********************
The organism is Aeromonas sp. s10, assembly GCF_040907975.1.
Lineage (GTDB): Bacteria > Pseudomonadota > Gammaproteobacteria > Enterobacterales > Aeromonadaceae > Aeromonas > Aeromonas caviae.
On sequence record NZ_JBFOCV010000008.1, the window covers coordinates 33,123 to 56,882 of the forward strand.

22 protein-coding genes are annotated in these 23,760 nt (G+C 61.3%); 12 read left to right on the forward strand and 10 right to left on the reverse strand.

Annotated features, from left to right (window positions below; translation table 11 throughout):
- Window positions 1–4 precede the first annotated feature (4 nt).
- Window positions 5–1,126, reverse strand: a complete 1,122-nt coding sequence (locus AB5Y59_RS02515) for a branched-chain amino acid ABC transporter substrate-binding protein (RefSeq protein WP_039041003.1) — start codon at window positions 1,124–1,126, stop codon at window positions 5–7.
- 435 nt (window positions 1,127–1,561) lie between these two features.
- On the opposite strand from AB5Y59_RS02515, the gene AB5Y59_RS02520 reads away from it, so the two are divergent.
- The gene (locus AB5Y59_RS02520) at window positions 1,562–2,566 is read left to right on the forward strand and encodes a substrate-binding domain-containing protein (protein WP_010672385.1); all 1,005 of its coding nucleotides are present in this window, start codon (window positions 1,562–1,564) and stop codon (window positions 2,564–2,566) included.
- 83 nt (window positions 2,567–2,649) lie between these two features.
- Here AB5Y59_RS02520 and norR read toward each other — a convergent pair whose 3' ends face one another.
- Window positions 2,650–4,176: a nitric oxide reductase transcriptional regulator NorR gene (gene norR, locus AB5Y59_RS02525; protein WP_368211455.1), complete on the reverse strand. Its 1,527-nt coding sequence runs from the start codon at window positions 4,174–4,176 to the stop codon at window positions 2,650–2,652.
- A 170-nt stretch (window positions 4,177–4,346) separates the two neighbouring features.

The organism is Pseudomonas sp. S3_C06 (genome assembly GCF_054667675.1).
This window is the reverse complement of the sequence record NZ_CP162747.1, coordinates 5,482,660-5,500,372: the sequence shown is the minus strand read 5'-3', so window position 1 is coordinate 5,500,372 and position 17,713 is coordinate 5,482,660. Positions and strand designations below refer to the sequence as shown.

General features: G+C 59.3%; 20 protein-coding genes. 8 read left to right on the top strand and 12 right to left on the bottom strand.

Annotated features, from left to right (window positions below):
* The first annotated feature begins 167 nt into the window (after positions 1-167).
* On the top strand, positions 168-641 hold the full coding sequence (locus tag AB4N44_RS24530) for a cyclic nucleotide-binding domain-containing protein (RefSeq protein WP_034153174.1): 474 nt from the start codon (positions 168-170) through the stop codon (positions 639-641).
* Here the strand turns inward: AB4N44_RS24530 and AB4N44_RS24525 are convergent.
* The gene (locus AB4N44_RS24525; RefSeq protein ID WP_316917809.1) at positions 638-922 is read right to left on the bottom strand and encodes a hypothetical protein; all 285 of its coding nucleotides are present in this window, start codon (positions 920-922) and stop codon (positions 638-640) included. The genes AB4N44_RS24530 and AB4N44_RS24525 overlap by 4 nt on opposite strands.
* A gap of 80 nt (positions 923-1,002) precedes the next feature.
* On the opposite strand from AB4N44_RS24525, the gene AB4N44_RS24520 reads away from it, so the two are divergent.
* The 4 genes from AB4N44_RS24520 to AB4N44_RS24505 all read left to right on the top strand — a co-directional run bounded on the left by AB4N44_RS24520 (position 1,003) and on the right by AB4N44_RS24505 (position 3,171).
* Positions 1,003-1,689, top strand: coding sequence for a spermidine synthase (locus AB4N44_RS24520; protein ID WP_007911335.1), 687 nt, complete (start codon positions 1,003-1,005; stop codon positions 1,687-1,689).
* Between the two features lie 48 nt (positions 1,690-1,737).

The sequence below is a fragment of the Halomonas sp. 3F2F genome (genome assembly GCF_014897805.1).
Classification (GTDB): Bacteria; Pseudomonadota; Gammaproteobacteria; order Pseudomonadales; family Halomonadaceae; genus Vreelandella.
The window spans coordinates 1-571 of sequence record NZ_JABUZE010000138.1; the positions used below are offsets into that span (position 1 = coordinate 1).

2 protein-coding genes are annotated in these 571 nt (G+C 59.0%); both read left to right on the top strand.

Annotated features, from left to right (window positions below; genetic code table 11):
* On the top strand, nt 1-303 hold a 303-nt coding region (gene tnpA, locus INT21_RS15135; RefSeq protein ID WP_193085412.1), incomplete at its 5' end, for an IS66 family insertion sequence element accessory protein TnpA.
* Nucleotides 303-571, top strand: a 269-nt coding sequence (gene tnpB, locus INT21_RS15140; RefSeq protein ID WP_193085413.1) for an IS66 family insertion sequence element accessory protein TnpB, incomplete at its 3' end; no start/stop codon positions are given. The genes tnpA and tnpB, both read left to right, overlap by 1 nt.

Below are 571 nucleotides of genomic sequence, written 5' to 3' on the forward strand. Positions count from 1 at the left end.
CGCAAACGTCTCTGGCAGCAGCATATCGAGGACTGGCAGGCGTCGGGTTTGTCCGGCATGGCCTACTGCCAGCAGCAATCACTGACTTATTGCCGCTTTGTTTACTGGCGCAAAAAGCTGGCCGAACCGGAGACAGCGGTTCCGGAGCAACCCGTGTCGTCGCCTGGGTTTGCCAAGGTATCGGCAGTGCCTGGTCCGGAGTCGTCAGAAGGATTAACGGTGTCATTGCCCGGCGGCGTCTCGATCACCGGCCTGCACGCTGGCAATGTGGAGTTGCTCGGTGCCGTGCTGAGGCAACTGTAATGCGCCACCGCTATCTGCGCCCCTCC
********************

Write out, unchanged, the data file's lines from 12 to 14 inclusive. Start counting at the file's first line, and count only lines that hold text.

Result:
- Here AB5Y59_RS02520 and norR read toward each other — a convergent pair whose 3' ends face one another.
- Window positions 2,650–4,176: a nitric oxide reductase transcriptional regulator NorR gene (gene norR, locus AB5Y59_RS02525; protein WP_368211455.1), complete on the reverse strand. Its 1,527-nt coding sequence runs from the start codon at window positions 4,174–4,176 to the stop codon at window positions 2,650–2,652.
- A 170-nt stretch (window positions 4,177–4,346) separates the two neighbouring features.